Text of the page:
When I was pregnant with my first child, I asked my mother if she had been happy as a parent. This godly woman who had raised six children and fostered more than 40 over a nearly 50-year span shrugged, saying “What does happiness have to do with it?”
Through interviews with myself, and Andrew Hess of Focus on the Family, Sarah has gathered together “some ways parents can put happiness into its proper prospective in relation to child rearing and the family.” Her main points are:
- Communicate joy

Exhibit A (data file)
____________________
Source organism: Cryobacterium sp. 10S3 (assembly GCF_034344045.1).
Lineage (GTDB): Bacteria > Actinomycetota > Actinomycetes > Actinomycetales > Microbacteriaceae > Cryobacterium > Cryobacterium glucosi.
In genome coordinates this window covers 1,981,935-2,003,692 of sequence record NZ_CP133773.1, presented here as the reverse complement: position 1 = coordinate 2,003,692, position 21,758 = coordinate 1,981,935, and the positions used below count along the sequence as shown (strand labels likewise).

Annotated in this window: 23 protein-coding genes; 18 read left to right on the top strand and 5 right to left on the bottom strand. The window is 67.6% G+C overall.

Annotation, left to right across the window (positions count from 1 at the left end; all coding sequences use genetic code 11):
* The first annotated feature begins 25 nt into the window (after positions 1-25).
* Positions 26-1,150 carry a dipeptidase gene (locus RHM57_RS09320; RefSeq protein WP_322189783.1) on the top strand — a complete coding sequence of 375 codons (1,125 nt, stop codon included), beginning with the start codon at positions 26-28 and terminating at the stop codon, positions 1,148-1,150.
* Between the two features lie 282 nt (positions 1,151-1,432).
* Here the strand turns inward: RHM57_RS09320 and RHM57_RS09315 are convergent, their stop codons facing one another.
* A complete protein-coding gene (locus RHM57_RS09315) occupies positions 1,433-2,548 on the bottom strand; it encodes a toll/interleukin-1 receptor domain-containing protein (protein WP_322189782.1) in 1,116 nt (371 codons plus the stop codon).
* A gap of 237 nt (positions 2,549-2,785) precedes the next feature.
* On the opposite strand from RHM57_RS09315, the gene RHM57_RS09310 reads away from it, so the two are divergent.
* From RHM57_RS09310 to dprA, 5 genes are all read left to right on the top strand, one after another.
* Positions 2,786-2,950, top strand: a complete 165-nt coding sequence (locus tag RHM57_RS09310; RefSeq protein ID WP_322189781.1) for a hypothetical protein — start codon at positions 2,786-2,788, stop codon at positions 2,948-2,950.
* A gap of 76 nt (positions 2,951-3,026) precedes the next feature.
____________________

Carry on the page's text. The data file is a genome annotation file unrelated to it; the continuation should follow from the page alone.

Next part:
- Consistently discipline
- Guard innocence
- Embrace sadness
- Eschew materialism
- Curtail media
- Focus on group happiness
- Ride the highs, and lows, of parenting
- Seek gratitude
Our calling as parents doesn’t mean we have to feel happy all the time. Emotions like happiness ebb and flow throughout our lives. We would do well to remember that ourselves and to teach our children that happiness isn’t only a joyful feeling—it’s also a deliberate choice. We can choose to view our circumstances in a positive, rather than negative, light. This doesn’t make us Pollyannas, but gives us a better foundation on which to handle life’s ups and downs.
Choose this day to be happy in your parenting, despite the not-so-great times and the downright dreadful ones. You’ll find much joy amid the sorrow, much pleasure amid the pain, and much happiness amid the contentment.
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